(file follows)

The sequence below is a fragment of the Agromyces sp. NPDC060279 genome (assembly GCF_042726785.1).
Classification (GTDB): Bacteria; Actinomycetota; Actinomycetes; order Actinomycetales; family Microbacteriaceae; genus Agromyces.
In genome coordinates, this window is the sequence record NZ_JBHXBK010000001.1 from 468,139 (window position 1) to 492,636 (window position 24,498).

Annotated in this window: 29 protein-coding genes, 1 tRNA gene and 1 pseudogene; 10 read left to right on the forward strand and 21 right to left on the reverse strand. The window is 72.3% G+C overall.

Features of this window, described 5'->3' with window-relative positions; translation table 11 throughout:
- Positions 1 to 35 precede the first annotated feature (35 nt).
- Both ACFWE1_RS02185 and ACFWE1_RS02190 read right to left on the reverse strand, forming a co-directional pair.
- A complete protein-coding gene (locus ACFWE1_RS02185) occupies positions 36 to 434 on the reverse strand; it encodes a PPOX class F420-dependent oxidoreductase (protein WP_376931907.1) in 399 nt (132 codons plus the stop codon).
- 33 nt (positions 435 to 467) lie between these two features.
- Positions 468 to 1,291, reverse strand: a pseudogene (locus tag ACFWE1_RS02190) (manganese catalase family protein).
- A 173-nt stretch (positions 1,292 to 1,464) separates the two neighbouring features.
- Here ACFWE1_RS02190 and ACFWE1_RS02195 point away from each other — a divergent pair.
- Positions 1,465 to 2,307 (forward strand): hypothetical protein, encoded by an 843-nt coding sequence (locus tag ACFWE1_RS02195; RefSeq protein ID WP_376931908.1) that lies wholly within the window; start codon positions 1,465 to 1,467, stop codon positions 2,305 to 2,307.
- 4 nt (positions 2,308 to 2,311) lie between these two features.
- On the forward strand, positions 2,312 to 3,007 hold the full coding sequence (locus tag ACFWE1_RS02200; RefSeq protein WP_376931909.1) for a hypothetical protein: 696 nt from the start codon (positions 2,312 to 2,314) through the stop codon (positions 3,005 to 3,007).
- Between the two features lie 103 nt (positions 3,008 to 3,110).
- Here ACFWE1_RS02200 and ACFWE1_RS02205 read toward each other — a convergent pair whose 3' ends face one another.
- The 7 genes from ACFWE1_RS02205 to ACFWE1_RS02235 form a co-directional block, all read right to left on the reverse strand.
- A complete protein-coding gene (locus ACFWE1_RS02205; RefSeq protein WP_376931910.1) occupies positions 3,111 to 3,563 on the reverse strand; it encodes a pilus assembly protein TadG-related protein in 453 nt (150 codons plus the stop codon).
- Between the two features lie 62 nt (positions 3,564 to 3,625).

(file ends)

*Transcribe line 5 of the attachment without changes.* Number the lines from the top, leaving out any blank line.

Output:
Features of this window, described 5'->3' with window-relative positions; translation table 11 throughout: